The U.S. Army will not meet its mission to recruit 80,000 active duty soldiers this year and has officially lowered that goal. But Army leaders said the service has been able to encourage more experienced service members to stay on the job to satisfy a growing demand for troops.
Army Sgt. Maj. Daniel Dailey said Friday that the updated goal will be 76,500. Six months into the recruiting year, the service has brought in just 28,000 new soldiers. Army officials are expected to provide more details on the issue later Friday.
Dailey said the goal is to grow the Army to 483,500, as approved by Congress, and it’s up to the Army whether to use more recruiting or re-enlistment. He said that retaining current soldiers has been more successful this year than in the past, with 86 percent staying on, compared with 81 percent in previous years.
Army Secretary Mark Esper said there is a mismatch between the number of soldiers in the Army and the demand for more troops, and acknowledged that the “strong economy does make it challenging.” He said, however, that the Army will not sacrifice quality for quantity and that standards will not be lowered to meet recruiting goals.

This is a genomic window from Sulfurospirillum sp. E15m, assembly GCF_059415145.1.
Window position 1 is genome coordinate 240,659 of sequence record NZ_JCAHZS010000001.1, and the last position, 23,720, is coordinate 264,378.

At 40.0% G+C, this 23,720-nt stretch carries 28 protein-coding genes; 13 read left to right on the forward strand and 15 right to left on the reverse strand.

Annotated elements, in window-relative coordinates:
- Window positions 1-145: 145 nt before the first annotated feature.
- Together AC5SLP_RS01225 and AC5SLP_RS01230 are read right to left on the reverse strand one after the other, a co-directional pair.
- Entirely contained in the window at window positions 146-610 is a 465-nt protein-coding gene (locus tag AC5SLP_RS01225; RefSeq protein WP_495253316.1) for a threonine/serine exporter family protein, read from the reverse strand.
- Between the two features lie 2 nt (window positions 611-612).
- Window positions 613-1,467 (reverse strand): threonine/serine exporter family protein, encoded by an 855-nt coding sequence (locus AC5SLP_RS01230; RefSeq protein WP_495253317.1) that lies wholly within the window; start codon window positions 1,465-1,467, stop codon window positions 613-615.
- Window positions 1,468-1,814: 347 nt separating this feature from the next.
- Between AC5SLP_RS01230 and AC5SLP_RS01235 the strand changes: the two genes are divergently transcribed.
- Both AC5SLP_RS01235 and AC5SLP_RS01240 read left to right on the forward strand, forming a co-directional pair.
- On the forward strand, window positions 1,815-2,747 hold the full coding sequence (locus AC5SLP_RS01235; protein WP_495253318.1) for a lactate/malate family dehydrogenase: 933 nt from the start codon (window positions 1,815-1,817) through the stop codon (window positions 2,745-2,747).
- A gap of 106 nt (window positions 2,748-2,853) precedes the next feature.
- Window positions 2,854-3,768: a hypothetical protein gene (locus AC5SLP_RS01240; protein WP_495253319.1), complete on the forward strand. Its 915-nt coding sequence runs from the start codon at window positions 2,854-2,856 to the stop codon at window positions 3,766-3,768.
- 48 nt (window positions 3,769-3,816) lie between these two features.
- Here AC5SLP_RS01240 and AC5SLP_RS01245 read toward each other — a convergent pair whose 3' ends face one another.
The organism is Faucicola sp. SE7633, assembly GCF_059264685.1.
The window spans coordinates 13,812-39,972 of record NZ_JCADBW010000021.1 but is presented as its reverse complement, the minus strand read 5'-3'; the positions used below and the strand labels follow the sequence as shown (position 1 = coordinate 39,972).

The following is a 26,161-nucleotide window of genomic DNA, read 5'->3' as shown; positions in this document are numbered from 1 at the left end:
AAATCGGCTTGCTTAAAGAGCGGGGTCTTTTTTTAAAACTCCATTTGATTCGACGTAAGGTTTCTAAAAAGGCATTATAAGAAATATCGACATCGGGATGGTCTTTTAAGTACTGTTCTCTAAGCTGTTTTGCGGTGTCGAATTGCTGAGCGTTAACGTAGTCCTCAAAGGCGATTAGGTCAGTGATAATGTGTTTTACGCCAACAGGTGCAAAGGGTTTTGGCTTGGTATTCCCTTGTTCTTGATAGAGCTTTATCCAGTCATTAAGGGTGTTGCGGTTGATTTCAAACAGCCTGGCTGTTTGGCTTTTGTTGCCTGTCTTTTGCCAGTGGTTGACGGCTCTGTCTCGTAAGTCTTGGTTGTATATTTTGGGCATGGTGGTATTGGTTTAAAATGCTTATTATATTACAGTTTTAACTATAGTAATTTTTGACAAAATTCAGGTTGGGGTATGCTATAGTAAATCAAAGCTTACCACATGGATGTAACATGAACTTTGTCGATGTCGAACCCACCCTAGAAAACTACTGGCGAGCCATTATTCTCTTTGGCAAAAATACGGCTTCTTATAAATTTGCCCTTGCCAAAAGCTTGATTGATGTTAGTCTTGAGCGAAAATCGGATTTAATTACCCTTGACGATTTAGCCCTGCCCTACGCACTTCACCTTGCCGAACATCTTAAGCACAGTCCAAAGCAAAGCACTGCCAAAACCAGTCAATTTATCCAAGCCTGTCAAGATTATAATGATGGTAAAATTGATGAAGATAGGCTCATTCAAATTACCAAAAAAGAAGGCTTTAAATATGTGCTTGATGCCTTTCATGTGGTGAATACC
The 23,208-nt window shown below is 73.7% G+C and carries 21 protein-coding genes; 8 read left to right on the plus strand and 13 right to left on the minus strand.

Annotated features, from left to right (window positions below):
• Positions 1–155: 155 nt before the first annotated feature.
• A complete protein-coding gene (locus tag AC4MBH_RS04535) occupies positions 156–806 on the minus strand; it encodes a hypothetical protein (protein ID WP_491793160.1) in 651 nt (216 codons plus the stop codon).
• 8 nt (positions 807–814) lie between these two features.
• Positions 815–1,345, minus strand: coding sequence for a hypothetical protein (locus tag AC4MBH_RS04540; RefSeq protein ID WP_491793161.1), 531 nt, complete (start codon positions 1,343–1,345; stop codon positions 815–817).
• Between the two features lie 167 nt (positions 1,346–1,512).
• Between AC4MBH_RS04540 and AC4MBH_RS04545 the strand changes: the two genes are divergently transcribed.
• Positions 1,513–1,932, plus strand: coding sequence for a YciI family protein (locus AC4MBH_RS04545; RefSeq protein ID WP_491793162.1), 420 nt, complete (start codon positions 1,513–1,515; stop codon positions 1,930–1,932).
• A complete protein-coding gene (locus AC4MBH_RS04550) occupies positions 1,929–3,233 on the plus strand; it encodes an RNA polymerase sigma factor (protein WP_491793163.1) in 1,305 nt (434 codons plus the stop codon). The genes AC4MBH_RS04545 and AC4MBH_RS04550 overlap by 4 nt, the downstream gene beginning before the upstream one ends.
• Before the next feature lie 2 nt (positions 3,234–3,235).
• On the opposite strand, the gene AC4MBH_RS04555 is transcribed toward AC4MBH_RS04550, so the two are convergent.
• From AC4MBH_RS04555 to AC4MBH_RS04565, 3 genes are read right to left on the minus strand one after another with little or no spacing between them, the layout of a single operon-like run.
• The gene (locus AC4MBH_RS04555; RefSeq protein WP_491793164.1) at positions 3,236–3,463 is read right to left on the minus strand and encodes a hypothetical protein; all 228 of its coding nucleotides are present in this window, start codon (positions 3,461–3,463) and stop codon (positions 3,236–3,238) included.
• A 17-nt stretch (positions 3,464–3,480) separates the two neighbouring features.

The struggle to meet this year’s higher recruiting numbers — a significant increase over last year’s mission of 69,000 — was expected, mainly due to the favorable American economy and increased competition from private sector employers who are able to pay graduates more money.